Staunton, June 30 – The draft Doctrine on Information Security posted this week on the website of the Russian Security Council (scrf.gov.ru/news/1098.html) contains provisions which threaten not only the citizens of the Russian Federation but also Russia’s neighbors and Western countries, according to Vadim Shtepa.
In an analysis of the draft document, the Karelian regionalist who has been forced to leave his homeland and settle in Estonia says that the document shows that Moscow plans not to develop a “contemporary” state but rather wants to assume the role of “’a besieged fortress’” that must oppose “all possible enemies” (spektr.press/trolli-i-vertikal-doktrina-informacionnoj-bezopasnosti-rf-brosaet-vyzov-zakonam-sovremennogo-mira/).
The draftis filled with contradictions because it contains language talking about the defense of the constitutional rights of Russians and language that suggests some Russians are a threat to the state just as much as outside powers and that the state must defend itself against both. “It is significant,” Shtepa continues, that it lists “certain ‘internal threats’ in first place.”
The draft’s formulation of this task is especially disturbing. The document says that the state must ensure “the stable functioning of the information infrastructure of the Russian Federation … in peace time, in a period of immediate threat of aggression, and in wartime as well.”
It doesn’t specify who the enemies are but does say that “certain ‘leading foreign countries’” are among them because using information technologies they are having “’a negative influence’” on Russia and other countries. Indeed, the draft says that they are “undermining the sovereignty and violating the territorial integrity of other states.’”
One might think that they were talking in the first instance about Russia’s own actions in Ukraine, “but no, for [the authors of this doctrine], Russia is only a victim.” And it is “indicative,” Shtepa says, that this doctrine was published at the same time that the Duma was passing the punitive Yarovaya package of legislation.
But there are even more fundamental problems with Russia’s draft information security doctrine, he continues. The draft specifies that Russia remains overly dependent on Western information technology and that to ensure its security it must overcome that by whatever means are possible.
But the means it identifies won’t help it to do that. Instead, the doctrine specifies that “the development and perfection of the system of the information security of the Russian Federation will be achieved by the path of strengthening the vertical and the centralization of administration of the forces of information security.”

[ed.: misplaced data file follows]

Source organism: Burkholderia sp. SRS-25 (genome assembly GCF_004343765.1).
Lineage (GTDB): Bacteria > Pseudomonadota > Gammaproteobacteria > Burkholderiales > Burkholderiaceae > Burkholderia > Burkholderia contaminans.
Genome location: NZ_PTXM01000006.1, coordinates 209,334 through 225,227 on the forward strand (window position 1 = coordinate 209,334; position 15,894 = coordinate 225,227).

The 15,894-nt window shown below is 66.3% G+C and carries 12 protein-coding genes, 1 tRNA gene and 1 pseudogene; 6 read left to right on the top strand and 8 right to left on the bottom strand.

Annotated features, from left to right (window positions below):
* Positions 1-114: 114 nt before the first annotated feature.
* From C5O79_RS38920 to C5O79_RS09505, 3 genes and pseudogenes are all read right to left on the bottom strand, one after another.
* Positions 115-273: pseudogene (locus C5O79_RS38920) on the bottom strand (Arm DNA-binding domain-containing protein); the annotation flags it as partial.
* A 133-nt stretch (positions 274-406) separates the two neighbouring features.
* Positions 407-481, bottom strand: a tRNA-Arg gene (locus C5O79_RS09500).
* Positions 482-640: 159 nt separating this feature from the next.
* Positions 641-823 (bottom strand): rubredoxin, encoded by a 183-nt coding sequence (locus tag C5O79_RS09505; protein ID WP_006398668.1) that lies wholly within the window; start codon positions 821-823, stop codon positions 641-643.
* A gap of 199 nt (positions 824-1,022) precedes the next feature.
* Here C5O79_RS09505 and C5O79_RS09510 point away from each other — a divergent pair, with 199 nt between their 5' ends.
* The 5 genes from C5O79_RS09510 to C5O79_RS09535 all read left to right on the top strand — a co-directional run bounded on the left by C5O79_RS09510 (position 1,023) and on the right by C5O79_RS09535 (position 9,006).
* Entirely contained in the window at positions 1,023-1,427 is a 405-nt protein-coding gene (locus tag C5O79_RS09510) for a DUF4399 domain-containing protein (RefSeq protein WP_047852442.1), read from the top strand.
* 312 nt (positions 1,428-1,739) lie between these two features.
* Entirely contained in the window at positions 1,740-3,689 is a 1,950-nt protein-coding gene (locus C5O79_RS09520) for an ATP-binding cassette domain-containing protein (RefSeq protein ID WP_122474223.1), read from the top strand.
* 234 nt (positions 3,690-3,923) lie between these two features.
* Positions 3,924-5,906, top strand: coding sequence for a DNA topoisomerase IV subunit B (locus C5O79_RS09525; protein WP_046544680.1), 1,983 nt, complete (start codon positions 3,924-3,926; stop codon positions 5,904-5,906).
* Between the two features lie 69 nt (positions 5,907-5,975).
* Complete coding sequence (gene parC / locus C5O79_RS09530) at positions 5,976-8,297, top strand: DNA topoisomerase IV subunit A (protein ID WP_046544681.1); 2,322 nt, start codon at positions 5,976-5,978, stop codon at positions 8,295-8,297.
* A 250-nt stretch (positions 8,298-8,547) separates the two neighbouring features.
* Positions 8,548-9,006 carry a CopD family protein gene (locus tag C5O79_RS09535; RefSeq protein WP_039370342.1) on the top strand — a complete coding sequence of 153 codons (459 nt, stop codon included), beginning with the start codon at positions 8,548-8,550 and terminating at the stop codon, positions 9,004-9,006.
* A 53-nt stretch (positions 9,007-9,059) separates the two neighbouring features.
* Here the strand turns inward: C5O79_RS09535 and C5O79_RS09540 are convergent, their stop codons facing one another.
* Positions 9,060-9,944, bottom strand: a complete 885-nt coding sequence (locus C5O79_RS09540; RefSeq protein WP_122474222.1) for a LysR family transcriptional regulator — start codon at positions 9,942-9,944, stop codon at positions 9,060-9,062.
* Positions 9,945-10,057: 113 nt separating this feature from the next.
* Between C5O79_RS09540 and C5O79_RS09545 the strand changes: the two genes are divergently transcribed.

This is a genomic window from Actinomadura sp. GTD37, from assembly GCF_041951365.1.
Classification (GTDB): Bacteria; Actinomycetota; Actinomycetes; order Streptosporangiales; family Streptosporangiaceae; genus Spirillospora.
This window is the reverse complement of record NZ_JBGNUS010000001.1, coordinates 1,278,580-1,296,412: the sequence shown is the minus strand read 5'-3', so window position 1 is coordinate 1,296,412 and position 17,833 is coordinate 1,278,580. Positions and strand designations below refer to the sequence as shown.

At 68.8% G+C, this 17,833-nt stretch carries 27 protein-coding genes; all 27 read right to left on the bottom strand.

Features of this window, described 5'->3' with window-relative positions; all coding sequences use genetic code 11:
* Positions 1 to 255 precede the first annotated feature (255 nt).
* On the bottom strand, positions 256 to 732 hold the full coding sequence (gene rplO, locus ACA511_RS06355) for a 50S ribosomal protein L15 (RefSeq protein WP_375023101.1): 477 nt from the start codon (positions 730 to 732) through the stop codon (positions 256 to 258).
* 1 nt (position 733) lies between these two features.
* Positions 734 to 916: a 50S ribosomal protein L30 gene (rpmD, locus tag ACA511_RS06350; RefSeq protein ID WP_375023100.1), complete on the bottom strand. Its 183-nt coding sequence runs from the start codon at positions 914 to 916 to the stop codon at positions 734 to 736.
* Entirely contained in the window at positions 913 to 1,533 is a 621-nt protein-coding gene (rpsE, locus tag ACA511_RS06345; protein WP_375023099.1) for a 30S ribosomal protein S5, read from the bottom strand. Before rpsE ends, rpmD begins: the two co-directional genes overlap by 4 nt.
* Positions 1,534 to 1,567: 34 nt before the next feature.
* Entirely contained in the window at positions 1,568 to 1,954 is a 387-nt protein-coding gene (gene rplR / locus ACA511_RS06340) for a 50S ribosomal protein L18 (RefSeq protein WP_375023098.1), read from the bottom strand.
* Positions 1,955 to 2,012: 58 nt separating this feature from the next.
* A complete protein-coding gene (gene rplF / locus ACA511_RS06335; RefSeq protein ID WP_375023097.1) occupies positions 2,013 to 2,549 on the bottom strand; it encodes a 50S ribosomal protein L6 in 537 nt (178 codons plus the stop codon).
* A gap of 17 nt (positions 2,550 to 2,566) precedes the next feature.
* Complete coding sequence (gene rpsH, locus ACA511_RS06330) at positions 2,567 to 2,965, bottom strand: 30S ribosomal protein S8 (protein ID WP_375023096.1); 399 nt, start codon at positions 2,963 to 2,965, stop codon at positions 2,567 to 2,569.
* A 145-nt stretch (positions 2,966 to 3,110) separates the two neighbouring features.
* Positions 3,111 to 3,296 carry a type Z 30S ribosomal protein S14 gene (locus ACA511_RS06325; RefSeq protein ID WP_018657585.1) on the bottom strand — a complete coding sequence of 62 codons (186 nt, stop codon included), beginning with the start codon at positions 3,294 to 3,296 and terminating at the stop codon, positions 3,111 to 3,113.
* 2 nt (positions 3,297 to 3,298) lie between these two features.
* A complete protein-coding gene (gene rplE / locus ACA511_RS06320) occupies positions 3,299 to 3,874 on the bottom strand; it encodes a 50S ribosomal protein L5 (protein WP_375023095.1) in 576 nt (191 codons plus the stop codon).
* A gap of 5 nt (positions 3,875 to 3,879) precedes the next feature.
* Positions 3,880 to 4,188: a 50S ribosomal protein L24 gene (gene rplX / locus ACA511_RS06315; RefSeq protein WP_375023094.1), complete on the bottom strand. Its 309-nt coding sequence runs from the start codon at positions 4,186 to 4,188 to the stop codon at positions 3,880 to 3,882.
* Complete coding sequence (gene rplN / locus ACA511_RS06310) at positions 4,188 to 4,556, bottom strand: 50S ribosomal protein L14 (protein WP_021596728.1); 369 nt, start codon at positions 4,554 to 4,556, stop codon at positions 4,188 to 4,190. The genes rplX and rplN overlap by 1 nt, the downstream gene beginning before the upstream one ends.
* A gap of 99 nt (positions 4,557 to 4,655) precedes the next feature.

Such a formulation shows, Shtepa argues, that the authors of Russia’s new doctrine do not understand what they are talking about. As various Western authors have made clear, “an information society thinks in network categories which are distinguished in principle from the former centralized ‘verticals.’”
The principles of an information society were laid out 20 years ago in the Declaration about the Independence of Cyberspace” drawn up by John Perry Barlow. Unfortunately, Shtepa says, in Russia today, “this text certainly would be called ‘extremist’” because of its call for freedom on the net.
To make his points, Shtepa cites the recent remark of Umberto Eco who said that he had looked through some neo-Nazi sites and sites opposing them and found that if one used only the algorithm of counting references to Nazis, the one and the other would both be identified as ideological threats.
“But Russian ‘warriors against extremism’ operate precisely on such primitive logic and launch court cases for ‘the propaganda of fascism’ against those who publish anti-fascist caricatures.” That reflects their preference for television with its “one-way” delivery of information.
“The Internet, on the other hand,” Shtepa points out, “with its interactive network connections and multiple identities looks ‘extremist’ to them not out of any opposition ideas it may contain but by its very structure.” That makes Moscow’s pursuit of its idea of information security a danger for everyone who relies on that medium and that message.
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